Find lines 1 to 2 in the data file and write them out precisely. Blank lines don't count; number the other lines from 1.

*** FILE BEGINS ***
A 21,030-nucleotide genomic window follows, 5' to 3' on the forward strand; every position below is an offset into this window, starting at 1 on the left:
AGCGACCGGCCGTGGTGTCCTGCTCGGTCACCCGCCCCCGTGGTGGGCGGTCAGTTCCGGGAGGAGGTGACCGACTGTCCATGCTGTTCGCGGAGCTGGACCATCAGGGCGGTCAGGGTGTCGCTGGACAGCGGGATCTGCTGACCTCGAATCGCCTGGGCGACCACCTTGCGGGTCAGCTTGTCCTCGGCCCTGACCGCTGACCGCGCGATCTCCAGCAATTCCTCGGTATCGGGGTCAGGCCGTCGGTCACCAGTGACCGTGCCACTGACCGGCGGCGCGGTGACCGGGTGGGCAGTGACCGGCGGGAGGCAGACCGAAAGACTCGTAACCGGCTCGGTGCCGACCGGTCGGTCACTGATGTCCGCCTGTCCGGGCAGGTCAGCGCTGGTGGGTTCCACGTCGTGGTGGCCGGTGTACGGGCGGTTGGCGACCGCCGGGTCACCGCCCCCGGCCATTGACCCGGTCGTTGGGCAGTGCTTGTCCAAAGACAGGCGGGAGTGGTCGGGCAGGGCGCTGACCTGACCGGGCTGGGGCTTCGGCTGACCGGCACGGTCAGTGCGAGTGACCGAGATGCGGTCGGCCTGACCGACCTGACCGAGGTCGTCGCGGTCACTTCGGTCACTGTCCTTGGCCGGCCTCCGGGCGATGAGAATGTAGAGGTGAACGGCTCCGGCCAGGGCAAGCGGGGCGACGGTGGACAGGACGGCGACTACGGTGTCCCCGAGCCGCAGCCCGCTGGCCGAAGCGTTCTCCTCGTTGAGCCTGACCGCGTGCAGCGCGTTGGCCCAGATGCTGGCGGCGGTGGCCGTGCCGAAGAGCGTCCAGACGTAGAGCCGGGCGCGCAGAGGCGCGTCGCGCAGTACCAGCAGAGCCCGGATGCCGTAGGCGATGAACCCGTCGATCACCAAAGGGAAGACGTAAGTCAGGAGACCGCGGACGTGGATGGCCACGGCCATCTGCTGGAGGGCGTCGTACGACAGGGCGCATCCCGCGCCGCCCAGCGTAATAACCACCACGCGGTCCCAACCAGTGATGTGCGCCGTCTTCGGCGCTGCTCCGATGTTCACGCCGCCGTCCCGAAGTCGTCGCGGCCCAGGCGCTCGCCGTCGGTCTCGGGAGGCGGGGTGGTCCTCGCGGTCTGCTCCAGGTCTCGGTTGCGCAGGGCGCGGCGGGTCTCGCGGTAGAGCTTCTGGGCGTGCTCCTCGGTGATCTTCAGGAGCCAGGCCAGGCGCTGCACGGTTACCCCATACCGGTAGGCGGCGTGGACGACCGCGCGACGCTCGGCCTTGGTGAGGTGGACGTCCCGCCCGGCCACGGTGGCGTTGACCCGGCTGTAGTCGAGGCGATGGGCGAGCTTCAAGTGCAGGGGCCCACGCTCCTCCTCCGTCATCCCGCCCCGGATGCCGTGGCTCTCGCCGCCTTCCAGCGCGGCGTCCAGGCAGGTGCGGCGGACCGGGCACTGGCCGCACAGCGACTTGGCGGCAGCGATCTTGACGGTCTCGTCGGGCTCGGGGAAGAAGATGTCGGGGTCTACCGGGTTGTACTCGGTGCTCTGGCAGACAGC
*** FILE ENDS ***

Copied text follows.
A 21,030-nucleotide genomic window follows, 5' to 3' on the forward strand; every position below is an offset into this window, starting at 1 on the left:
AGCGACCGGCCGTGGTGTCCTGCTCGGTCACCCGCCCCCGTGGTGGGCGGTCAGTTCCGGGAGGAGGTGACCGACTGTCCATGCTGTTCGCGGAGCTGGACCATCAGGGCGGTCAGGGTGTCGCTGGACAGCGGGATCTGCTGACCTCGAATCGCCTGGGCGACCACCTTGCGGGTCAGCTTGTCCTCGGCCCTGACCGCTGACCGCGCGATCTCCAGCAATTCCTCGGTATCGGGGTCAGGCCGTCGGTCACCAGTGACCGTGCCACTGACCGGCGGCGCGGTGACCGGGTGGGCAGTGACCGGCGGGAGGCAGACCGAAAGACTCGTAACCGGCTCGGTGCCGACCGGTCGGTCACTGATGTCCGCCTGTCCGGGCAGGTCAGCGCTGGTGGGTTCCACGTCGTGGTGGCCGGTGTACGGGCGGTTGGCGACCGCCGGGTCACCGCCCCCGGCCATTGACCCGGTCGTTGGGCAGTGCTTGTCCAAAGACAGGCGGGAGTGGTCGGGCAGGGCGCTGACCTGACCGGGCTGGGGCTTCGGCTGACCGGCACGGTCAGTGCGAGTGACCGAGATGCGGTCGGCCTGACCGACCTGACCGAGGTCGTCGCGGTCACTTCGGTCACTGTCCTTGGCCGGCCTCCGGGCGATGAGAATGTAGAGGTGAACGGCTCCGGCCAGGGCAAGCGGGGCGACGGTGGACAGGACGGCGACTACGGTGTCCCCGAGCCGCAGCCCGCTGGCCGAAGCGTTCTCCTCGTTGAGCCTGACCGCGTGCAGCGCGTTGGCCCAGATGCTGGCGGCGGTGGCCGTGCCGAAGAGCGTCCAGACGTAGAGCCGGGCGCGCAGAGGCGCGTCGCGCAGTACCAGCAGAGCCCGGATGCCGTAGGCGATGAACCCGTCGATCACCAAAGGGAAGACGTAAGTCAGGAGACCGCGGACGTGGATGGCCACGGCCATCTGCTGGAGGGCGTCGTACGACAGGGCGCATCCCGCGCCGCCCAGCGTAATAACCACCACGCGGTCCCAACCAGTGATGTGCGCCGTCTTCGGCGCTGCTCCGATGTTCACGCCGCCGTCCCGAAGTCGTCGCGGCCCAGGCGCTCGCCGTCGGTCTCGGGAGGCGGGGTGGTCCTCGCGGTCTGCTCCAGGTCTCGGTTGCGCAGGGCGCGGCGGGTCTCGCGGTAGAGCTTCTGGGCGTGCTCCTCGGTGATCTTCAGGAGCCAGGCCAGGCGCTGCACGGTTACCCCATACCGGTAGGCGGCGTGGACGACCGCGCGACGCTCGGCCTTGGTGAGGTGGACGTCCCGCCCGGCCACGGTGGCGTTGACCCGGCTGTAGTCGAGGCGATGGGCGAGCTTCAAGTGCAGGGGCCCACGCTCCTCCTCCGTCATCCCGCCCCGGATGCCGTGGCTCTCGCCGCCTTCCAGCGCGGCGTCCAGGCAGGTGCGGCGGACCGGGCACTGGCCGCACAGCGACTTGGCGGCAGCGATCTTGACGGTCTCGTCGGGCTCGGGGAAGAAGATGTCGGGGTCTACCGGGTTGTACTCGGTGCTCTGGCAGACAGC